Music for marriage ceremonies and wedding celebrations

Music is a crucial part of any wedding. It needs to be planned carefully — and well in advance. We're happy to discuss options, but have written some general guidelines here.

Violin with flowers

When is music played?

In the UK, it is common to have music at the following times. Experienced musicians will check the details for each one.

  1. At the ceremony or service
    • 30 minutes or so before the ceremony/service, while people are gathering (the prelude)
    • Entrance of the bride (the "In", a.k.a. processional)
    • Hymns or songs during the service
      • Note: many hymns can be sung to a variety of tunes — and requesting "the Robin Hood theme" (expecting "Everything I do" by Bryan Adams) might end up as "Robin Hood, Robin Hood, Riding Through The Glen"!
    • During the signing of the register
    • For the exit of the happy couple (the "Out", a.k.a. recessional)
    • 5-10 minutes after the ceremony/service, while people are leaving the church, or moving to the next area at a dedicated wedding venue (the postlude)
  2. For 1-2 hours between ceremony and food (while the couple are having photographs taken; to entertain guests as they enjoy champagne and canapés)
  3. During dinner (the wedding 'breakfast') — people don't tend to listen much, so background music from a CD etc. is often adequate
  4. After dinner, for dancing — normally a function band or DJ

How is music played?

A couple will often request songs or pieces with a special meaning for them, and occasionally want to play these via CD, iPod/iPhone or similar technology. This can work well, but there are often problems, such as:

An experienced marriage planner should check and arrange for everything like this in advance, but having live (and acoustic) music means less risk of things going wrong, and more flexibility to cope with unforeseen circumstances.

For live music, there are many options, depending on the venue and budget. Wedding venues don't tend to have much on site, but a church will generally have a pipe organ or electronic organ, which can provide a huge variety of sound just from one musician. Professional organists such as ourselves can play arrangements of most pieces requested, and keep playing to cover any delays or awkward gaps.

Organ console

String quartets and similar ensembles can add a unique touch to the service, although it's often good to use an organ too to support the singing if there is a large number of guests. If the church also has a choir available, they can help with hymns (guests often lack confidence), and can impart a beautiful and uplifting element to other parts of the ceremony, especially if they perform an anthem, often by Harris, Parry, Rutter, Stanford, Vaughan Williams or similar British composers.

Bride arriving with quartet in the foreground

What type of music is played?

Couples normally choose their own playlists, but often they're not musical and have little idea what will work well, so we'd always suggest discussing it months in advance. Church weddings (in particular Roman Catholic) tend to feature classical & religious music, and may even have rules on what can be played. It normally works best to have 'serious' music for the ceremony, 'lighter' music during the afternoon, then quite different up-beat music later on during dinner and for dancing. There is a trend in recent years — particularly with younger people — to choose traditional pieces for the entry and exit. Some people take inspiration from televised weddings, e.g. of the Royal Family. In general, cheerful music is of course preferred, but it shouldn't be too quick on either the exit or entry — it should match a slow walking tempo. Nor should the entry piece be too long, as otherwise the bridal party may be waiting awkwardly at the front until the piece finishes — or it gets cut off halfway through! It's good to measure in advance how long it will take for the bride and everyone else to reach the front, as in some churches or other venues it can be less than a minute.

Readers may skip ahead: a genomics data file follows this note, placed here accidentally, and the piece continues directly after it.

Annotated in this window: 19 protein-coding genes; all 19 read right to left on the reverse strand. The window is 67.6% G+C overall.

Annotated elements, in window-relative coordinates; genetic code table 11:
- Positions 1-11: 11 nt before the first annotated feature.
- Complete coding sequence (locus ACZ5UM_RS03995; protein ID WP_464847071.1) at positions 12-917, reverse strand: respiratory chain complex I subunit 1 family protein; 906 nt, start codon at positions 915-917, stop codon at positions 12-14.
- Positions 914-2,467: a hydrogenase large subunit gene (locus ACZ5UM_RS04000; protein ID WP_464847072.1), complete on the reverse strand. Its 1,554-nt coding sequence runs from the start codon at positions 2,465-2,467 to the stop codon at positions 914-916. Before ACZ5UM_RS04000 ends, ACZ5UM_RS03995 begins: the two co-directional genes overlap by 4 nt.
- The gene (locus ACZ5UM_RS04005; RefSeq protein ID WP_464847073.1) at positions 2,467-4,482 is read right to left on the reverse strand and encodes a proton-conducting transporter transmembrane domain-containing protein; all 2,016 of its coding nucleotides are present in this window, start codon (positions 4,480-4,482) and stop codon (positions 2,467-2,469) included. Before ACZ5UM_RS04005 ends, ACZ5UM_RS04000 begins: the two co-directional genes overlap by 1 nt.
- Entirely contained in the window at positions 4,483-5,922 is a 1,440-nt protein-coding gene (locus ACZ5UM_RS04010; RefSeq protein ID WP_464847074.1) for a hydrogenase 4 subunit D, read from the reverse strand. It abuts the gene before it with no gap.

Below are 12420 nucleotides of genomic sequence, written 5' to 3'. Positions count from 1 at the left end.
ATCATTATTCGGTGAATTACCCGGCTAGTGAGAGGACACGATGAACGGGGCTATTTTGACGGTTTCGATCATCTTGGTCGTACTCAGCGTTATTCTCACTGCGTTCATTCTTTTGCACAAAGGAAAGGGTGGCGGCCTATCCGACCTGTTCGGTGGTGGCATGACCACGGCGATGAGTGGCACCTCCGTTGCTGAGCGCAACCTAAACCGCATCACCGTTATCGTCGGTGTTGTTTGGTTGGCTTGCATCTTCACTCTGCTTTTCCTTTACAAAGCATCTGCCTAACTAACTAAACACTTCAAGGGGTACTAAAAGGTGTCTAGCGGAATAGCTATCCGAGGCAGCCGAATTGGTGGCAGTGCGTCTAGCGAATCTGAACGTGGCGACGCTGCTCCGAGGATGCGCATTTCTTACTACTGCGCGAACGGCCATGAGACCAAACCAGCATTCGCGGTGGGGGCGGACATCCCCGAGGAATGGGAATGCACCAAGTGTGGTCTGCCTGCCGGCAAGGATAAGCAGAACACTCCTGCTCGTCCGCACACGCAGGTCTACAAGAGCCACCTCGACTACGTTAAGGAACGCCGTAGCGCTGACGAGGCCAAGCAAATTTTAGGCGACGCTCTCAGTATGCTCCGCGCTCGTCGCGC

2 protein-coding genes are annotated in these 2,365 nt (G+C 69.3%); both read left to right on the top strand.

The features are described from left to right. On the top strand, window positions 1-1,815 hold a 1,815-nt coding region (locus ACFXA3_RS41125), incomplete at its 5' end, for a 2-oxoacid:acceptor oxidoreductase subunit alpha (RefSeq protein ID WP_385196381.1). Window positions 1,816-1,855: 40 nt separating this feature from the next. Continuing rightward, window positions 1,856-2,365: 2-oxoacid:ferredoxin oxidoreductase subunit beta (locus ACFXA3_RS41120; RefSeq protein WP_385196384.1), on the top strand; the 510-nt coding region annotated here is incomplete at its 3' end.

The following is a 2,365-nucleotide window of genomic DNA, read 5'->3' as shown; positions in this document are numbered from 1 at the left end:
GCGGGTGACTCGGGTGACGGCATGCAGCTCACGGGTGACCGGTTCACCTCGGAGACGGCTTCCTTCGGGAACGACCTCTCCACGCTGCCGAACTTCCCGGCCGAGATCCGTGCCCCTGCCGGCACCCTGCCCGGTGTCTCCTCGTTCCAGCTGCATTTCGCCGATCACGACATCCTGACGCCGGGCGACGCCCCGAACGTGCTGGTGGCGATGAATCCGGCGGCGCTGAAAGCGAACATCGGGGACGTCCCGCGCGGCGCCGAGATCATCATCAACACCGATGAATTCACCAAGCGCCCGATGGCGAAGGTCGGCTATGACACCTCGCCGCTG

Popular songs and instrumental pieces for the ceremony

Some of the most common classical requests we play are shown below.

Singing hymns

Hymns and worship songs for church weddings

Most of these are appropriate for any denomination — Anglican, Baptist, Catholic, etc. — depending on the preference of the family and the priest or minister conducting the service. In recent years less traditional songs by Sydney Carter, John Rutter, Graham Kendrick and Stuart Townend have become more popular.

Garden wedding on the lawn

After the service

Once the formalities are out of the way, people will want to relax. The newly-weds will often use this time to take photographs, while guests may enjoy a glass of champagne and some light refreshments before the main meal. The soundtrack behind this time is similarly light-hearted — generally familiar tunes, including more modern pieces with an upbeat feel and lots of variety.

Quartet in the foreground, with lots of wedding guests and staff in the background

Even though it's frequently thought of as background music, we're delighted to find that on almost every occasion, people are actually listening quite attentively — they'll sometimes come up and ask us what we've just played because it's so familiar... or sometimes when we're packing away at the end of the afternoon, they'll say "I noticed you played ___, one of my favourite songs".

Our repertoire covers several hundred pieces, including those above. We also specialize in making custom arrangements to suit your particular occasion: some are shown in the 6-minute video below we made back in 2009.